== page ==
Date of Award


Publication Type

Doctoral Thesis

Degree Name





Adolescence, Foster care, Help seeking behaviour


Menna, R.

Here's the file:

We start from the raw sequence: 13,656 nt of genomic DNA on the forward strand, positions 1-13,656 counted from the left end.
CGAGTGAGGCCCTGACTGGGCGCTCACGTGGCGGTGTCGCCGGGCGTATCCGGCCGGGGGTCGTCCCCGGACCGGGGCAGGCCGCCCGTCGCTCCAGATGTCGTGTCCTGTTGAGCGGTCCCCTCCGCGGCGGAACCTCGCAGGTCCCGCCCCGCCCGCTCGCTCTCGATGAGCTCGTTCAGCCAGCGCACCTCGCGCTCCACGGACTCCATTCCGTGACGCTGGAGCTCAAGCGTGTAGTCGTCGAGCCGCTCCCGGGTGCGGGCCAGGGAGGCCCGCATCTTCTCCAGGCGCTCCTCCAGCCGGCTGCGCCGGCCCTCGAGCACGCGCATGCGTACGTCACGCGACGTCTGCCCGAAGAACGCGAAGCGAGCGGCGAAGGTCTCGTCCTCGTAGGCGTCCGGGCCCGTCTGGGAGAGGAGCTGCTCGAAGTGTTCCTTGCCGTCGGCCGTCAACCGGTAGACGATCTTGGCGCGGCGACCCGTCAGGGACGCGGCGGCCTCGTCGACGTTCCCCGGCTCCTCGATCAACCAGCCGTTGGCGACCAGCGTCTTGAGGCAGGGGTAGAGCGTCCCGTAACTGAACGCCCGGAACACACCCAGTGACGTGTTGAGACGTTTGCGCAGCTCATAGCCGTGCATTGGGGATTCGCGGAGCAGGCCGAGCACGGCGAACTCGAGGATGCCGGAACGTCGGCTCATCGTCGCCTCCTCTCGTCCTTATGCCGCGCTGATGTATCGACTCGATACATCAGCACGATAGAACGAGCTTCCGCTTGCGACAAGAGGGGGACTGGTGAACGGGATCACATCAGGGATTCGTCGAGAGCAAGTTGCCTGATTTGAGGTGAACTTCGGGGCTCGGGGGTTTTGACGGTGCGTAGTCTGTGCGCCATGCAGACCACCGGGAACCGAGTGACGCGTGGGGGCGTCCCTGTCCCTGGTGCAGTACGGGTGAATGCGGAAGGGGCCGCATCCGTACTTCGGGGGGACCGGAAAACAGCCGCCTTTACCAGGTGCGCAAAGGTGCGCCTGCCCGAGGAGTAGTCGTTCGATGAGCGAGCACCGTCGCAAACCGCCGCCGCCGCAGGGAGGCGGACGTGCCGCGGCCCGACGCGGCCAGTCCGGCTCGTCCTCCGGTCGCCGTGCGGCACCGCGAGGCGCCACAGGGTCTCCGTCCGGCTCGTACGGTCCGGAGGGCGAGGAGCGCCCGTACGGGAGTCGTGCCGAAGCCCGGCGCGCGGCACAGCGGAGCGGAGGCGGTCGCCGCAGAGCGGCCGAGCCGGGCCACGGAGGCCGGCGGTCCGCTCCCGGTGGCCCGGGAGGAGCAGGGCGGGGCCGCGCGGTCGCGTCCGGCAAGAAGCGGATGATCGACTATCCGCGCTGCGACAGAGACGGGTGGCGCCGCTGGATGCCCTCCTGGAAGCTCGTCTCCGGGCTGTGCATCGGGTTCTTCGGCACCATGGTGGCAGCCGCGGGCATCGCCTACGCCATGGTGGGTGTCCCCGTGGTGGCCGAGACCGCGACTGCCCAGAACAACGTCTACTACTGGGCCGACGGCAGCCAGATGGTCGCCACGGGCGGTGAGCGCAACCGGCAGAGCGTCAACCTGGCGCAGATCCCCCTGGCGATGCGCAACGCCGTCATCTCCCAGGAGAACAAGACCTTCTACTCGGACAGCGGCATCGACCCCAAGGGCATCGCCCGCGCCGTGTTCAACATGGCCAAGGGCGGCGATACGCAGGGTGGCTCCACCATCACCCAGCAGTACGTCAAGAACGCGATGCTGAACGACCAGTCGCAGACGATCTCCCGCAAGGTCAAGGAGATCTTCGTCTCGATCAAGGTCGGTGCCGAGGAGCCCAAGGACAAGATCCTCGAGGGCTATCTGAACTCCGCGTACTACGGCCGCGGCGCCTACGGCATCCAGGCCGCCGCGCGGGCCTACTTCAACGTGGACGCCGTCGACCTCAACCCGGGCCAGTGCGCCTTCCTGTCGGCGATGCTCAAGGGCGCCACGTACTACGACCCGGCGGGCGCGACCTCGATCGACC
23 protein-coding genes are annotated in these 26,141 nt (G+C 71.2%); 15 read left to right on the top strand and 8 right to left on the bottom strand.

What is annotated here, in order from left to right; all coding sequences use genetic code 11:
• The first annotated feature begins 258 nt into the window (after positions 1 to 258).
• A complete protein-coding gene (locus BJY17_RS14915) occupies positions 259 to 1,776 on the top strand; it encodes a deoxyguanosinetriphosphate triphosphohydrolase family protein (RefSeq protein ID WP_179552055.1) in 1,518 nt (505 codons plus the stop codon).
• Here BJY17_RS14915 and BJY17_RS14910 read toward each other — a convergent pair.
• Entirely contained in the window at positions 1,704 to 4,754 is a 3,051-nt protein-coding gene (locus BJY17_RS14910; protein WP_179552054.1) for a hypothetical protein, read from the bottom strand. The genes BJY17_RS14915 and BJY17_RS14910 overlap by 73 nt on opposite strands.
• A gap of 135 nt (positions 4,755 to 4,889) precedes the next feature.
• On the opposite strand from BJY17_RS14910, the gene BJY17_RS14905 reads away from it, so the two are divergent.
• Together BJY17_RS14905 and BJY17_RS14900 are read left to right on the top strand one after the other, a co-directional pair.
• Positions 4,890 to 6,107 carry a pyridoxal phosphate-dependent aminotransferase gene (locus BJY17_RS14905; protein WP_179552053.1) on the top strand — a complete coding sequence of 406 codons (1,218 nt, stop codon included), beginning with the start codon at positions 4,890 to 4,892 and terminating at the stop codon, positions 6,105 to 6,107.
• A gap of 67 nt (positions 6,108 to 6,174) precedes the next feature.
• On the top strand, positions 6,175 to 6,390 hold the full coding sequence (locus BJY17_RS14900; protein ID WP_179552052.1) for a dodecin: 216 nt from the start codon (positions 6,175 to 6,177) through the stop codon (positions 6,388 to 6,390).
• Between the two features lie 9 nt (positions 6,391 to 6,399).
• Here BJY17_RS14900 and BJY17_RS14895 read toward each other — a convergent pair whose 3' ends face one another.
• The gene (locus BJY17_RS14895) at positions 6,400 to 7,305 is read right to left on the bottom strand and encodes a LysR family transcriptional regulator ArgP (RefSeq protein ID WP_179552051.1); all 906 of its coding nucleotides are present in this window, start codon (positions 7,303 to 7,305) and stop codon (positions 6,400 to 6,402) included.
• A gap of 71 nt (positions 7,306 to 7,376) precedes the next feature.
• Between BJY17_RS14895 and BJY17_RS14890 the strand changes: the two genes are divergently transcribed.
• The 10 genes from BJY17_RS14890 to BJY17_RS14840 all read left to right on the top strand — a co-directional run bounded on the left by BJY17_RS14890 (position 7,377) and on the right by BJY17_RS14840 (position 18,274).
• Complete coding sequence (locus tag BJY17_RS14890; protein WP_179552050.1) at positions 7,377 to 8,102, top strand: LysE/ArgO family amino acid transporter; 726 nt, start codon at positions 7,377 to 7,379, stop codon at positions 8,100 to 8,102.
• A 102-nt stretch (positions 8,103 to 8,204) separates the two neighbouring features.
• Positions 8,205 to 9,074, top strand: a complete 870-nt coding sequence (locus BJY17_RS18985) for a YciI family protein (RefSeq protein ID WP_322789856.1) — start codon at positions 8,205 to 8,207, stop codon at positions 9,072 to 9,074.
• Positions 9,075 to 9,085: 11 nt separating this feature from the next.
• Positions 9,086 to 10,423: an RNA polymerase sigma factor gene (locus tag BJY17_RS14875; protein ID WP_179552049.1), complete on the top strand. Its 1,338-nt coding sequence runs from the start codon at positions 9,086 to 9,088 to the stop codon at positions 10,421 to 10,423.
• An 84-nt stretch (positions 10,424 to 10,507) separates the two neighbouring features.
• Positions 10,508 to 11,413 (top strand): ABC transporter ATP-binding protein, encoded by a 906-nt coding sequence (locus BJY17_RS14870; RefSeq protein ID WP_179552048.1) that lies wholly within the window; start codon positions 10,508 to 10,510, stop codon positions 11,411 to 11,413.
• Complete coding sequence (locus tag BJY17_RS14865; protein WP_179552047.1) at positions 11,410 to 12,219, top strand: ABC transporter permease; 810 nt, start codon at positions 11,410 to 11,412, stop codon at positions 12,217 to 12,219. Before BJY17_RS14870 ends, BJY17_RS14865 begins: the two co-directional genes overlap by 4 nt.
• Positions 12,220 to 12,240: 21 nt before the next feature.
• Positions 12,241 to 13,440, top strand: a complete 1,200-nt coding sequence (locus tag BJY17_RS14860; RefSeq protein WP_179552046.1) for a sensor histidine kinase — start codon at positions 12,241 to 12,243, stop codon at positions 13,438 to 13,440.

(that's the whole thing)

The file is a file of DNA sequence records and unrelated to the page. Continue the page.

Adolescents in foster care experience higher rates of mental health and behavioural problems compared to those who have never been in care (e.g., Pecora, Jensen, Romanelli, Jackson, & Ortiz, 2009). It is thus vital that they acquire help seeking skills, as this may reduce psychological distress (Ciarrochi, Deane, Wilson, & Rickwood, 2002). Given that previous research has identified unique aspects in the help seeking process of youth in care (Blower et al., 2004; Pryce, Napolitano, & Samuels, 2017; Stanley, 2007; Unrau & Grinnell, 2006), the present study sought to gain a deeper understanding of this process from multiple perspectives, and to enhance the Model of Help Seeking Behaviour Among Adolescents in Care (Johnson & Menna, 2017). The sample included 37 participants from four different groups, including: nine adolescents in care (seven females, two males) aged 13 to 17 years (M = 14.89; SD = 1.36); twelve foster care alumni (four males, eight females) aged 18 to 67 years (M = 26.75, SD = 14.28), six foster parents (one male, five females) aged 47 to 69 years (M = 56.83; SD = 8.21), and ten female child protection workers aged 29 to 49 years (M = 40.90; SD = 6.22). Participants completed semi-structured in-person or telephone interviews. Adolescents were interviewed about their experiences related to mental health and help seeking, and foster care alumni were interviewed about their help seeking behaviour during their time in care. Foster parents and child protection workers were interviewed in the interest of enriching the first-hand accounts of youth and alumni. The data were analyzed using Grounded Theory procedures (Corbin & Strauss, 2008). Interviews from each sub-population in the study were coded independently, and then compared to each other and to the existing theory in order to improve the model and to identify key themes (Corbin & Strauss, 1994). The findings provided an enriched understanding of the help seeking behaviours of adolescents in foster care, and resulted in revisions to the Model of Help Seeking Behaviour Among Adolescents in Care (Johnson & Menna, 2017). The key revisions to the model included: 1) the addition of factors that may influence the occurrence or presence of a mental health or behavioural problem (i.e., previous experiences, unique factors/experiences related to foster care, and systemic variables); 2) the elaboration of the “evaluation of supports” stage of help seeking, including the importance of relationship factors and helper traits; and 3) the expansion of the parallel “help receiving” or “help without asking” process to include the influence of caregiver characteristics, and possible resources accessed on behalf of the adolescent. The importance of relationships also emerged as a key concept in the data. Specifically, relationship factors were important to the help seeking process of adolescents in care (i.e., in the evaluation of available sources of support); however, paradoxically, the presence of trusting, positive, stable relationships may be lacking for them. This revised model serves as a unique contribution to the literature and provides a foundation from which to further examine and bolster the help seeking behaviour of adolescents in care. In light of the results, applied implications are described. Continued efforts to understand the lived experiences, perceptions, and opinions of adolescents in care and those most closely involved in their lives are warranted in order to best understand and support the help seeking behaviour of this unique population.